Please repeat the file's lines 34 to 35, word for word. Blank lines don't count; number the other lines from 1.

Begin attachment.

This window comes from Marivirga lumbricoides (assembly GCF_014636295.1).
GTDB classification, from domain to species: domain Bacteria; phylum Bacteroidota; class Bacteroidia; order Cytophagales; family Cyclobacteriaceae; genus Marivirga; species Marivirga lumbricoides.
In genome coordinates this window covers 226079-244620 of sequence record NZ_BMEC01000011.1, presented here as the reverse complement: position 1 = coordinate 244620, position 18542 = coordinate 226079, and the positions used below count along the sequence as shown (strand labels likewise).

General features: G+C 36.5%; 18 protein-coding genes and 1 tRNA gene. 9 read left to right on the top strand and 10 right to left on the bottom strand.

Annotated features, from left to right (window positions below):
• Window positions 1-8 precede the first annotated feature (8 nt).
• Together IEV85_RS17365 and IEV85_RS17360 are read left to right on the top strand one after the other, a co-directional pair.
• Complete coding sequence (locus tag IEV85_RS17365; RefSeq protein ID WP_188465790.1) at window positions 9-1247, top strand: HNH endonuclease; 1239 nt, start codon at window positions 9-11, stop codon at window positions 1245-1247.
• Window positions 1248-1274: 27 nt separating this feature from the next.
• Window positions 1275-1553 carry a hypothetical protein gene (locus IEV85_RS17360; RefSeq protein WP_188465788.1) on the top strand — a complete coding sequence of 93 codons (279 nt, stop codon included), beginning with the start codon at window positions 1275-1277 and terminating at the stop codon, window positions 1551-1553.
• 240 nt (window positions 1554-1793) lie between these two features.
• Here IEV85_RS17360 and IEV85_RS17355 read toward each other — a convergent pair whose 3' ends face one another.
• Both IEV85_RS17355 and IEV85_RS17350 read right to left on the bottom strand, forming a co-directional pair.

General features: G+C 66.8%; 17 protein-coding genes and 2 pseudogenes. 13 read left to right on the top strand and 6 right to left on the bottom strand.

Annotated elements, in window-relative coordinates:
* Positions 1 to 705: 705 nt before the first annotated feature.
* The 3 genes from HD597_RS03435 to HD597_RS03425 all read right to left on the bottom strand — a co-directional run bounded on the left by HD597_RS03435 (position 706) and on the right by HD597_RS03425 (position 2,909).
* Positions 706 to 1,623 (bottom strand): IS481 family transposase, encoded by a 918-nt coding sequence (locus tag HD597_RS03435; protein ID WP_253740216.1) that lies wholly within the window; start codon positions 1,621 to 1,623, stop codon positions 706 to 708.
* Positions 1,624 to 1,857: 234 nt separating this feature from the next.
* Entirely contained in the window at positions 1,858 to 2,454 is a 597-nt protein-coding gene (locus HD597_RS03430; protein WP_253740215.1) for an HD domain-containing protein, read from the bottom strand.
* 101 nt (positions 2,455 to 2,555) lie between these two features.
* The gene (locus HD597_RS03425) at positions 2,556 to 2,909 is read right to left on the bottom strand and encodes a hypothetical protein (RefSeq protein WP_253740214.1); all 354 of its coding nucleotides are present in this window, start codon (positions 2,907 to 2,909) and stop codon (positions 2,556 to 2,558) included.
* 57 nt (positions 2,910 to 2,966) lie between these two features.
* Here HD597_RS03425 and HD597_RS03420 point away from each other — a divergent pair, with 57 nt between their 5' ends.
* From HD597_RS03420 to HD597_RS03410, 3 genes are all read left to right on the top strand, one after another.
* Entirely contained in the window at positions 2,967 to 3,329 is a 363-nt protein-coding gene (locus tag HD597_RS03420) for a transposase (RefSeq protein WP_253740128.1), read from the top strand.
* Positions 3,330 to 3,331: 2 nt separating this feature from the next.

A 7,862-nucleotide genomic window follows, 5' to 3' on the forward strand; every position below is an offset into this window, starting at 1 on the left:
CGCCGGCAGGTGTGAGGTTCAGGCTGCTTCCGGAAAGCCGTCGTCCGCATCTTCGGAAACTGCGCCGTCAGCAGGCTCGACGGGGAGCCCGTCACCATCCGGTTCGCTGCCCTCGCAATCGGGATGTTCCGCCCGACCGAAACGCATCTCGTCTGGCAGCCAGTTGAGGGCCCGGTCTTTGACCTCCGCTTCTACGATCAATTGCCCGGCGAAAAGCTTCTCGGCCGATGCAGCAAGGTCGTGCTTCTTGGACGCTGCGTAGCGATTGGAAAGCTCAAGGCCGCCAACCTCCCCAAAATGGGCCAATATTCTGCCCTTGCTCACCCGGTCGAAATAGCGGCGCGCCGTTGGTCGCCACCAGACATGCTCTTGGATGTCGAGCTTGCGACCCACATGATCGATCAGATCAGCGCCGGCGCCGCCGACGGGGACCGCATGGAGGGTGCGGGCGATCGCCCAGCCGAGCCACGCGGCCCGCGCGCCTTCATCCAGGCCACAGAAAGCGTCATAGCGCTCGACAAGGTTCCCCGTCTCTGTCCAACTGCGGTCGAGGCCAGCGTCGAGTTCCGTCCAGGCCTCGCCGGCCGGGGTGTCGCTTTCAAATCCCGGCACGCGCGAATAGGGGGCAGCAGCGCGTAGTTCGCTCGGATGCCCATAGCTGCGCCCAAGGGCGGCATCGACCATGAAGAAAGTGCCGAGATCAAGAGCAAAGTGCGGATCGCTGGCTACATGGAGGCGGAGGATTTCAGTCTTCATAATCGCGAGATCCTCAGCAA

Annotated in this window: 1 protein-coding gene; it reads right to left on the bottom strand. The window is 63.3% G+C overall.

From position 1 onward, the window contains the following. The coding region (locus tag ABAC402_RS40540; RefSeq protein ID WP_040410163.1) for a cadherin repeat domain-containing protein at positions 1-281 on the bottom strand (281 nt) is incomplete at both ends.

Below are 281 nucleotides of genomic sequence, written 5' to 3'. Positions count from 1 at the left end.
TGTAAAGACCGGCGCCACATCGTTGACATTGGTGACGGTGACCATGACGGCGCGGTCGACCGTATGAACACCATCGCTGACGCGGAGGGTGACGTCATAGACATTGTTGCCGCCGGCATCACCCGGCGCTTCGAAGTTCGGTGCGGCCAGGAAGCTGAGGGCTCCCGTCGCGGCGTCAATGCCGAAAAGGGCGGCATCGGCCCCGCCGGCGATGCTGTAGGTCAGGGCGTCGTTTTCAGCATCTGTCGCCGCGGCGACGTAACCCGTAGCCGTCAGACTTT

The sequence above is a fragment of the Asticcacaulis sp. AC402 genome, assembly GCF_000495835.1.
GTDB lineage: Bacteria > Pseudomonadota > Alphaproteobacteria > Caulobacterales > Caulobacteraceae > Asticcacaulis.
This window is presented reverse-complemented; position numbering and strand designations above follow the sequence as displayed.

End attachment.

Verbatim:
The sequence above is a fragment of the Asticcacaulis sp. AC402 genome, assembly GCF_000495835.1.
GTDB lineage: Bacteria > Pseudomonadota > Alphaproteobacteria > Caulobacterales > Caulobacteraceae > Asticcacaulis.